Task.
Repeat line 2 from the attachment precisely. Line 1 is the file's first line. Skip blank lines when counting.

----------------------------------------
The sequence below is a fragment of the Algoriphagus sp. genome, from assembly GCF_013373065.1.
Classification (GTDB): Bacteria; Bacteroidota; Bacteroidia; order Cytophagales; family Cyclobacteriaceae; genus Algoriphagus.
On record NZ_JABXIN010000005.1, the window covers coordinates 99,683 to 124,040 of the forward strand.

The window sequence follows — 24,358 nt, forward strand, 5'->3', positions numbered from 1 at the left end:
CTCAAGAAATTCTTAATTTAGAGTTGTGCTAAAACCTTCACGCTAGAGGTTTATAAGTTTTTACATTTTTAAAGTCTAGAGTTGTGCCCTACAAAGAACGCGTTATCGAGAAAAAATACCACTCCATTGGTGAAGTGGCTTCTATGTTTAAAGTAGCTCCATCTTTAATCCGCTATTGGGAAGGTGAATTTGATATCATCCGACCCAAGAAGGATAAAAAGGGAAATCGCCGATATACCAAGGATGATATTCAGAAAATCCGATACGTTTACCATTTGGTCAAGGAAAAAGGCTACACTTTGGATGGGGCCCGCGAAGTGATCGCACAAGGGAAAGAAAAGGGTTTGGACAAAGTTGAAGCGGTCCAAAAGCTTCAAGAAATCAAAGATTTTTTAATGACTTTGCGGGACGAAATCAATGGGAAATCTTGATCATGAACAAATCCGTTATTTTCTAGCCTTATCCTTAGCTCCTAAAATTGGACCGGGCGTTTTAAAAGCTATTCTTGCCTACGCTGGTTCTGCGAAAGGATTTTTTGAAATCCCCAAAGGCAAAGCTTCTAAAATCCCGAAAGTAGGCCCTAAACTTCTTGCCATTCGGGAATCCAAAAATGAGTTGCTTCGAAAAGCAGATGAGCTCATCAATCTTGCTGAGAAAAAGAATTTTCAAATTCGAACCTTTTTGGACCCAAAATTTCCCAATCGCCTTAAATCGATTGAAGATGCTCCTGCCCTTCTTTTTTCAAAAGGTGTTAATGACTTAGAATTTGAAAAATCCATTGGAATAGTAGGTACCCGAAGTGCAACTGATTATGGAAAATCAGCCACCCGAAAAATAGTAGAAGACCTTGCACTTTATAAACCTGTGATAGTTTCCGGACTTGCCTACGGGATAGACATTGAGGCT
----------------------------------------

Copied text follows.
Classification (GTDB): Bacteria; Bacteroidota; Bacteroidia; order Cytophagales; family Cyclobacteriaceae; genus Algoriphagus.